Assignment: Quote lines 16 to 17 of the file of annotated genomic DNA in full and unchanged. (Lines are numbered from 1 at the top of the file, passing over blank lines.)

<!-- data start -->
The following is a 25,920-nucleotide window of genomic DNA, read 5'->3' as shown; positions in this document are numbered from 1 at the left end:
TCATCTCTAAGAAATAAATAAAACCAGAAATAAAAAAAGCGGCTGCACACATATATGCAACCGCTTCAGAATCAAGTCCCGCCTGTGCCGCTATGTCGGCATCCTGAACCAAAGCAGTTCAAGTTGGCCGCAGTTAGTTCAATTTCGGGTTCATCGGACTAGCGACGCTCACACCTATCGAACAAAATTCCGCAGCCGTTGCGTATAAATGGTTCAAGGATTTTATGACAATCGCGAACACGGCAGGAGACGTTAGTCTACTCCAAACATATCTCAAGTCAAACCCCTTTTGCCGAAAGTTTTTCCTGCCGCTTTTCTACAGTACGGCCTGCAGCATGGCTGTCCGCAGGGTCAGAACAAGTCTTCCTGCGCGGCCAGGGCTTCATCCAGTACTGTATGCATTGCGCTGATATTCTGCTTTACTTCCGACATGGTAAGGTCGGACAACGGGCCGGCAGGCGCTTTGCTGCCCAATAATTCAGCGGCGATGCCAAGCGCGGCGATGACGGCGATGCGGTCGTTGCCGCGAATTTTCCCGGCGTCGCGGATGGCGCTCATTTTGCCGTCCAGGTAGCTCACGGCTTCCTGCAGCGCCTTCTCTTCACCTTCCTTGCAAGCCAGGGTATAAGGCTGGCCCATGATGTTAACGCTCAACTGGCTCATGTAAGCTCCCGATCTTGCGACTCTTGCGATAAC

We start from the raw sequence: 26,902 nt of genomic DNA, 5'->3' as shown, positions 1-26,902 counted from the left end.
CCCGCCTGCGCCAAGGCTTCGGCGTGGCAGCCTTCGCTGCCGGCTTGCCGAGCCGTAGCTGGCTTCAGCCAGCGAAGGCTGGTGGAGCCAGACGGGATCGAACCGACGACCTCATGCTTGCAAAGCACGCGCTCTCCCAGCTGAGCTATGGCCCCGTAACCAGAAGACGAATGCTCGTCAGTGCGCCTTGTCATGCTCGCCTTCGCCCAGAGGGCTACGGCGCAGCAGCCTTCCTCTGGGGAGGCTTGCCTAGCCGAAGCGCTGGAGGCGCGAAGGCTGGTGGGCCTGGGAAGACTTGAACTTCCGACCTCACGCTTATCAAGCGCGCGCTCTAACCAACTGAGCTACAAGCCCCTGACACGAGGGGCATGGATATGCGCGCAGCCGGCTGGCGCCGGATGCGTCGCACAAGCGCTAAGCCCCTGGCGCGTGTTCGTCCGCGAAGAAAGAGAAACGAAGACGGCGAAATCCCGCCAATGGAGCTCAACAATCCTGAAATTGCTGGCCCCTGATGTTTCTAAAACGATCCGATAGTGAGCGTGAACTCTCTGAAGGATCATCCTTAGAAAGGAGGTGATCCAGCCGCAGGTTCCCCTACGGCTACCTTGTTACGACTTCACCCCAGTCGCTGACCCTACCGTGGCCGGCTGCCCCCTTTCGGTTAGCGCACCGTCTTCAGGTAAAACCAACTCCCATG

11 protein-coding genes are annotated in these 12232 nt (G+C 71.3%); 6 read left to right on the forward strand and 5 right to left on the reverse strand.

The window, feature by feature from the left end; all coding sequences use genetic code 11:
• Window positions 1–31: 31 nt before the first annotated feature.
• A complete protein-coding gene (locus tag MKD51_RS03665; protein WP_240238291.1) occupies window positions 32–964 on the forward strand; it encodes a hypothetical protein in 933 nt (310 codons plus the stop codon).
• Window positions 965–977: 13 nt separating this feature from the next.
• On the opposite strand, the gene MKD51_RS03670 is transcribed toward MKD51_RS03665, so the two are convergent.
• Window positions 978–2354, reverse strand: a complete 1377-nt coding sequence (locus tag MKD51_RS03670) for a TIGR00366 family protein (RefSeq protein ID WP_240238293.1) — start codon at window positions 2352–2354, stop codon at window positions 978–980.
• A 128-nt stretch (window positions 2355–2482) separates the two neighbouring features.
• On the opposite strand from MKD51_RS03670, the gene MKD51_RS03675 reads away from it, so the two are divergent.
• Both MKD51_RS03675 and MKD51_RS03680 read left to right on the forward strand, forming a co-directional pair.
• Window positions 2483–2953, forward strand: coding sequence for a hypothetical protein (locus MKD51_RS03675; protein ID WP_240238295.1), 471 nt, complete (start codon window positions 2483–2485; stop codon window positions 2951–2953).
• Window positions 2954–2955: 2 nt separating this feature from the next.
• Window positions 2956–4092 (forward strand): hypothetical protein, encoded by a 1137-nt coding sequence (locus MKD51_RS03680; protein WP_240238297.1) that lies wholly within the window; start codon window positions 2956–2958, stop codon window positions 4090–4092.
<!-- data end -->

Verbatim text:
• Window positions 2954–2955: 2 nt separating this feature from the next.
• Window positions 2956–4092 (forward strand): hypothetical protein, encoded by a 1137-nt coding sequence (locus MKD51_RS03680; protein WP_240238297.1) that lies wholly within the window; start codon window positions 2956–2958, stop codon window positions 4090–4092.